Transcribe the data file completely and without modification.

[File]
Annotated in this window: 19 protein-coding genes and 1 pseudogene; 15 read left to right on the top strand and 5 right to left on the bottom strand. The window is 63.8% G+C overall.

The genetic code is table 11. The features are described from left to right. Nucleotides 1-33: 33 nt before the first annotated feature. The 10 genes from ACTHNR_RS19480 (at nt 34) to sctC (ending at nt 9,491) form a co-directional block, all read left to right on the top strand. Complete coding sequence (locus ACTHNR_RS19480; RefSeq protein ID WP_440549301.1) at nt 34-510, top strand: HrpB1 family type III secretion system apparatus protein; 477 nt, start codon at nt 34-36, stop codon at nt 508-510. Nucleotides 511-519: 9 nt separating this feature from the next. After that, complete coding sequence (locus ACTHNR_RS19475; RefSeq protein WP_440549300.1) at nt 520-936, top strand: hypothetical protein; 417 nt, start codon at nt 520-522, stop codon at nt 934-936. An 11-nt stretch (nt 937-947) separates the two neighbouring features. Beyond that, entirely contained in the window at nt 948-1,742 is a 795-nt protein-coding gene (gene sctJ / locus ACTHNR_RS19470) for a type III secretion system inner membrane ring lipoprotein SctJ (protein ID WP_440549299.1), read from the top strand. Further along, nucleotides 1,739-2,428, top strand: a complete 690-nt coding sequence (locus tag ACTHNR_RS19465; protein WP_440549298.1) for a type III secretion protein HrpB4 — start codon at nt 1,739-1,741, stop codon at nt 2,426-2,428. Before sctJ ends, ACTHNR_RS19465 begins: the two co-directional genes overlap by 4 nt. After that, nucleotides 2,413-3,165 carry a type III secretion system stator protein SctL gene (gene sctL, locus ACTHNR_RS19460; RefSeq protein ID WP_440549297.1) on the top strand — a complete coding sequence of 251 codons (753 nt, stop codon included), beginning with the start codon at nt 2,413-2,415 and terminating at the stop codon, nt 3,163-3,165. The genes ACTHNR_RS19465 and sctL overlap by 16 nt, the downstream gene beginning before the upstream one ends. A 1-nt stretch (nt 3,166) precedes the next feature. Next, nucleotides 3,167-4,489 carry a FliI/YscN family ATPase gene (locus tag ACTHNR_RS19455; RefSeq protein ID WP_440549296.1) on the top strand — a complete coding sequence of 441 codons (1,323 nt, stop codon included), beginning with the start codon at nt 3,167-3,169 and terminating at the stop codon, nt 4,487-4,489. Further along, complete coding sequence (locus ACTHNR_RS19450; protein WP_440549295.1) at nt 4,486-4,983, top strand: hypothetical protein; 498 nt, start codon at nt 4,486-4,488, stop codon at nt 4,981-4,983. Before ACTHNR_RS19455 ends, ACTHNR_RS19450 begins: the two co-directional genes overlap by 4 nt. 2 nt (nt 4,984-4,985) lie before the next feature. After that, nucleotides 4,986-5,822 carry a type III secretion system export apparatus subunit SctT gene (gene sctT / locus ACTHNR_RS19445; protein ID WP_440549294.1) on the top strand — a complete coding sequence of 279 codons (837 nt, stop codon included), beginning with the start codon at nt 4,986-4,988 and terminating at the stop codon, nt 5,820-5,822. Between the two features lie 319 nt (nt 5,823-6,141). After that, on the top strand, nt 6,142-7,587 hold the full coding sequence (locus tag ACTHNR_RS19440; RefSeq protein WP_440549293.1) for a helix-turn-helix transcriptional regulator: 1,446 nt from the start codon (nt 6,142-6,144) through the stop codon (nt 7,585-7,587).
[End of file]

Annotated in this window: 19 protein-coding genes and 1 pseudogene; 15 read left to right on the top strand and 5 right to left on the bottom strand. The window is 63.8% G+C overall.

The genetic code is table 11. The features are described from left to right. Nucleotides 1-33: 33 nt before the first annotated feature. The 10 genes from ACTHNR_RS19480 (at nt 34) to sctC (ending at nt 9,491) form a co-directional block, all read left to right on the top strand. Complete coding sequence (locus ACTHNR_RS19480; RefSeq protein ID WP_440549301.1) at nt 34-510, top strand: HrpB1 family type III secretion system apparatus protein; 477 nt, start codon at nt 34-36, stop codon at nt 508-510. Nucleotides 511-519: 9 nt separating this feature from the next. After that, complete coding sequence (locus ACTHNR_RS19475; RefSeq protein WP_440549300.1) at nt 520-936, top strand: hypothetical protein; 417 nt, start codon at nt 520-522, stop codon at nt 934-936. An 11-nt stretch (nt 937-947) separates the two neighbouring features. Beyond that, entirely contained in the window at nt 948-1,742 is a 795-nt protein-coding gene (gene sctJ / locus ACTHNR_RS19470) for a type III secretion system inner membrane ring lipoprotein SctJ (protein ID WP_440549299.1), read from the top strand. Further along, nucleotides 1,739-2,428, top strand: a complete 690-nt coding sequence (locus tag ACTHNR_RS19465; protein WP_440549298.1) for a type III secretion protein HrpB4 — start codon at nt 1,739-1,741, stop codon at nt 2,426-2,428. Before sctJ ends, ACTHNR_RS19465 begins: the two co-directional genes overlap by 4 nt. After that, nucleotides 2,413-3,165 carry a type III secretion system stator protein SctL gene (gene sctL, locus ACTHNR_RS19460; RefSeq protein ID WP_440549297.1) on the top strand — a complete coding sequence of 251 codons (753 nt, stop codon included), beginning with the start codon at nt 2,413-2,415 and terminating at the stop codon, nt 3,163-3,165. The genes ACTHNR_RS19465 and sctL overlap by 16 nt, the downstream gene beginning before the upstream one ends. A 1-nt stretch (nt 3,166) precedes the next feature. Next, nucleotides 3,167-4,489 carry a FliI/YscN family ATPase gene (locus tag ACTHNR_RS19455; RefSeq protein ID WP_440549296.1) on the top strand — a complete coding sequence of 441 codons (1,323 nt, stop codon included), beginning with the start codon at nt 3,167-3,169 and terminating at the stop codon, nt 4,487-4,489. Further along, complete coding sequence (locus ACTHNR_RS19450; protein WP_440549295.1) at nt 4,486-4,983, top strand: hypothetical protein; 498 nt, start codon at nt 4,486-4,488, stop codon at nt 4,981-4,983. Before ACTHNR_RS19455 ends, ACTHNR_RS19450 begins: the two co-directional genes overlap by 4 nt. 2 nt (nt 4,984-4,985) lie before the next feature. After that, nucleotides 4,986-5,822 carry a type III secretion system export apparatus subunit SctT gene (gene sctT / locus ACTHNR_RS19445; protein ID WP_440549294.1) on the top strand — a complete coding sequence of 279 codons (837 nt, stop codon included), beginning with the start codon at nt 4,986-4,988 and terminating at the stop codon, nt 5,820-5,822. Between the two features lie 319 nt (nt 5,823-6,141). After that, on the top strand, nt 6,142-7,587 hold the full coding sequence (locus tag ACTHNR_RS19440; RefSeq protein WP_440549293.1) for a helix-turn-helix transcriptional regulator: 1,446 nt from the start codon (nt 6,142-6,144) through the stop codon (nt 7,585-7,587).